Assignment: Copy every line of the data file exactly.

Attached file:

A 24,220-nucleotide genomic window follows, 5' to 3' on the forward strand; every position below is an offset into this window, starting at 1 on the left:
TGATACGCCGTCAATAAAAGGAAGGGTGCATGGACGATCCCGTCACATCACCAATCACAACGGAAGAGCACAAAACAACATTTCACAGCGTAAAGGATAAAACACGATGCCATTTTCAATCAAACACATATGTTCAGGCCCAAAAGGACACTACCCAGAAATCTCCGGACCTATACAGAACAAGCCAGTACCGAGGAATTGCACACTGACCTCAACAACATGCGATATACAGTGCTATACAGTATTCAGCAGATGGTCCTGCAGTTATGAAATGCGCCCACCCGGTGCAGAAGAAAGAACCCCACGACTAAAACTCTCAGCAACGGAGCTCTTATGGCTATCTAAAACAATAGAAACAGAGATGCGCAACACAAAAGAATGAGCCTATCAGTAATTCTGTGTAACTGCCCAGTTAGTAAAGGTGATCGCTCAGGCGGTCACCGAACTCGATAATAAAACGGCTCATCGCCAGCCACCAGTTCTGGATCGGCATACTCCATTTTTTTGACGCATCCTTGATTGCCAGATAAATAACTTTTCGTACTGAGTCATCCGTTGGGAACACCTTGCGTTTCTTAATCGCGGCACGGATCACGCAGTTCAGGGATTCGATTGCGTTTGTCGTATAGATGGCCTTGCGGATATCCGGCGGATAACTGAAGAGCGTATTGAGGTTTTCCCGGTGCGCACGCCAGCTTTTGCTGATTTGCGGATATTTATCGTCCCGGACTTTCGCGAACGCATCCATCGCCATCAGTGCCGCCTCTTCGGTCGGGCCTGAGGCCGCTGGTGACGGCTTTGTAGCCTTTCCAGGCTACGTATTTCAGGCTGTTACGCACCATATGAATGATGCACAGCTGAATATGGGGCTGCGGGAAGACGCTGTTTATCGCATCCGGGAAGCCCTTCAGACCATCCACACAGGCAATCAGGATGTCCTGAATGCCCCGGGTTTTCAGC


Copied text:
A 24,220-nucleotide genomic window follows, 5' to 3' on the forward strand; every position below is an offset into this window, starting at 1 on the left:
TGATACGCCGTCAATAAAAGGAAGGGTGCATGGACGATCCCGTCACATCACCAATCACAACGGAAGAGCACAAAACAACATTTCACAGCGTAAAGGATAAAACACGATGCCATTTTCAATCAAACACATATGTTCAGGCCCAAAAGGACACTACCCAGAAATCTCCGGACCTATACAGAACAAGCCAGTACCGAGGAATTGCACACTGACCTCAACAACATGCGATATACAGTGCTATACAGTATTCAGCAGATGGTCCTGCAGTTATGAAATGCGCCCACCCGGTGCAGAAGAAAGAACCCCACGACTAAAACTCTCAGCAACGGAGCTCTTATGGCTATCTAAAACAATAGAAACAGAGATGCGCAACACAAAAGAATGAGCCTATCAGTAATTCTGTGTAACTGCCCAGTTAGTAAAGGTGATCGCTCAGGCGGTCACCGAACTCGATAATAAAACGGCTCATCGCCAGCCACCAGTTCTGGATCGGCATACTCCATTTTTTTGACGCATCCTTGATTGCCAGATAAATAACTTTTCGTACTGAGTCATCCGTTGGGAACACCTTGCGTTTCTTAATCGCGGCACGGATCACGCAGTTCAGGGATTCGATTGCGTTTGTCGTATAGATGGCCTTGCGGATATCCGGCGGATAACTGAAGAGCGTATTGAGGTTTTCCCGGTGCGCACGCCAGCTTTTGCTGATTTGCGGATATTTATCGTCCCGGACTTTCGCGAACGCATCCATCGCCATCAGTGCCGCCTCTTCGGTCGGGCCTGAGGCCGCTGGTGACGGCTTTGTAGCCTTTCCAGGCTACGTATTTCAGGCTGTTACGCACCATATGAATGATGCACAGCTGAATATGGGGCTGCGGGAAGACGCTGTTTATCGCATCCGGGAAGCCCTTCAGACCATCCACACAGGCAATCAGGATGTCCTGAATGCCCCGGGTTTTCAGC